Presidential Debates On Twitch Highlight New Generation Of Politics

by Elizabeth Haas Edersheim and Lee Igel

Twitch viewers of the debates between United States President Donald Trump and former Vice President Joe Biden were more engaged in the substance of the matter than those following along through CNN, FOX News, and the New York Times. Despite the headlines in traditional news sources, the big news is that fans of esports and gaming are engaging in the 2020 election in a new way and at a new level. If elected officials are truly serious about focusing on the next generation and its impact on the future, why aren’t they paying attention to where that group is now?

More than 73 million people tuned in to television broadcasts of the first presidential debate between Trump and Biden. More than 63 million tuned in for the second round. While many observers were weighing in on the television numbers and viewer reactions, they missed out on the over one-million viewers on live-streaming platforms such as Twitch.

Research conducted for the Mayors ESports Network highlighted a fundamental difference in the conversations and exchanges taking place during the debate among audiences across CNN, FOX News, the New York Times, and Twitch. The research, led by teams from New York University and Shenandoah University, analyzed 1,000 comments posted on each of the outlets’ sites. The differences between them–and, especially, the “mainstream” CNN, FOX News, and the New York Times and the “newstream” Twitch–are clear.

The first thing has to do with what viewers were interested in about the debate. On CNN, FOX News, and the New York Times, the discussion was about the quality, or lack thereof, of the debate and who was perceived to be winning. On Twitch, viewers were concerned about how engaging the debate was–that is, what the candidates were saying. In both debates, Twitch viewers expressed an openness to listening in a markedly different way than the viewers on any of the traditional stations.

The next thing is that a quarter of the users across all channels and platforms were disappointed in the first debate. More of the viewers on CNN, FOX News, and The New York Times showed levels of anger in the first debate and were supportive of the candidate in the second debate.  Twitch viewers, however, weren’t expressing anger or a similar emotion. They were surprised by what was being said by the candidates and supportive of what the candidates are proposing to do should they win election to the White House.  It resembled an audience that cares about tomorrow and wants facts.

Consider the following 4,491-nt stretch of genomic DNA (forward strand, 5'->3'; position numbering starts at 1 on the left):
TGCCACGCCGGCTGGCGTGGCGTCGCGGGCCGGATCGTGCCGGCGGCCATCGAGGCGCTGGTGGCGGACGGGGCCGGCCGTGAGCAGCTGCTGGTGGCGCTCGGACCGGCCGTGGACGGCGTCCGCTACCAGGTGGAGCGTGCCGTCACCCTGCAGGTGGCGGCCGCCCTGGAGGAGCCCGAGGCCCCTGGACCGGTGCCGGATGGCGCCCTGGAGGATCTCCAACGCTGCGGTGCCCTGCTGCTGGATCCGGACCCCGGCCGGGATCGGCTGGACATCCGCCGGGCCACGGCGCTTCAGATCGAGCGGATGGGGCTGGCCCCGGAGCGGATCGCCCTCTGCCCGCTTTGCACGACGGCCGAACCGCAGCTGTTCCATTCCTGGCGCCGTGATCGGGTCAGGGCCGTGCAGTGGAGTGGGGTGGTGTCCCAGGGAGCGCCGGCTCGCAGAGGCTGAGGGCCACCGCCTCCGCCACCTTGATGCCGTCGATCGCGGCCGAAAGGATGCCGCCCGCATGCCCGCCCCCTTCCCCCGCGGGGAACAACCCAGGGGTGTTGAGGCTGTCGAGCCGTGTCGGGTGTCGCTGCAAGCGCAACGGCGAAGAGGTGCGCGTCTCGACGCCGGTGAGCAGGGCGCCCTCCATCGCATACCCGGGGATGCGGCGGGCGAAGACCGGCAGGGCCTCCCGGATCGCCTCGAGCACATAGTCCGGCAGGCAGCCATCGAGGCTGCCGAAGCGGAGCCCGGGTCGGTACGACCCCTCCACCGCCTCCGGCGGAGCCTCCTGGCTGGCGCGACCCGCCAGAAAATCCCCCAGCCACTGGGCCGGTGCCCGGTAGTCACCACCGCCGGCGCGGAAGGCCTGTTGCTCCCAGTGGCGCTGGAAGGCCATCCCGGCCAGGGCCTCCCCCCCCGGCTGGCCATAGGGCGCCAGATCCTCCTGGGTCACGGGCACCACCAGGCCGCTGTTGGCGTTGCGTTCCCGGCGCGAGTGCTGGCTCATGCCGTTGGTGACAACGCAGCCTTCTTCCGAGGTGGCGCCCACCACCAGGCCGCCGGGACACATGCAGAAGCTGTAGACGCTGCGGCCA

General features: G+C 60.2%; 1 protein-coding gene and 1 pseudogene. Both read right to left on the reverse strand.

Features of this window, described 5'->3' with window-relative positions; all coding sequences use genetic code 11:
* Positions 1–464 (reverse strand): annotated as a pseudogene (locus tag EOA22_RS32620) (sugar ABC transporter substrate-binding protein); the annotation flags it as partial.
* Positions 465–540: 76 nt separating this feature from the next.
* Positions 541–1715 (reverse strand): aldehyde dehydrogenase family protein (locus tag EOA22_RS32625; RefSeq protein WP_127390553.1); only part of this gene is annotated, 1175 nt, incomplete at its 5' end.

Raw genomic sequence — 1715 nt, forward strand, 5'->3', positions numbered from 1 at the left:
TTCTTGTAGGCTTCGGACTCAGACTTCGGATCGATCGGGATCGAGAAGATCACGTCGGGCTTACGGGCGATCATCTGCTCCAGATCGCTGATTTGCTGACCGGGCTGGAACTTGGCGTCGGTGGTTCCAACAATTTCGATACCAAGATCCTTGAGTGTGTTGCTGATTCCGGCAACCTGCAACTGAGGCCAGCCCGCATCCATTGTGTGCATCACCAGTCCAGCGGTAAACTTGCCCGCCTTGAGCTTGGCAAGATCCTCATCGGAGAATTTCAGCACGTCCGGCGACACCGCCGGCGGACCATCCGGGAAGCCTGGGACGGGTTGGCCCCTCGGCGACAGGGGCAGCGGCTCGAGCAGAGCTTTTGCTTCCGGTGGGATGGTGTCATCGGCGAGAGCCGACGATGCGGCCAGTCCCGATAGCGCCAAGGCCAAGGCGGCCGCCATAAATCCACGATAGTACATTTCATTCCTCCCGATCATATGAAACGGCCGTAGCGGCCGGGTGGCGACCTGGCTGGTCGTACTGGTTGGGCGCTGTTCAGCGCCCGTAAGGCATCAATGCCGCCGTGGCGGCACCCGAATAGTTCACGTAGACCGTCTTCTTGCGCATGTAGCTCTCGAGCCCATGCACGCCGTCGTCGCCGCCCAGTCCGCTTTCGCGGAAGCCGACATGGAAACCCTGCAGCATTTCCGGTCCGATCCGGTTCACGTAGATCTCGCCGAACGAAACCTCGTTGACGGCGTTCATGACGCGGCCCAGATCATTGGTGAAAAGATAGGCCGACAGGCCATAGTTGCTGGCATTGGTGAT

There was also a real difference in the content and tone of support. On the CNN, FOX News, and New York Times channels, supportive comments were primarily for and about a preferred candidate. Meanwhile, on Twitch, support comments were primarily for and about primarily the idea being discussed on the debate stage.

For example, when healthcare alternatives were being discussed, the bulk of comments on CNN and The New York Times were supportive of Biden, while comments of FOX News were supportive of Trump. On Twitch, the comments were about the realities and prospects for healthcare plans, such as what kinds of options would be available and who would be covered.

The final thing is to take notice of: the reference points used. Commentators on CNN, FOX News, and The New York Times were trying to prove a point about a candidate or policy matter. On Twitch, commenters were posting links and screenshots of studies from reputable medical journals in an effort to learn with each other. As one member of the Conference of Mayors research team noted about what was happening on Twitch channels, “the sheer amount of information that was put out was more substantial than any other platform.”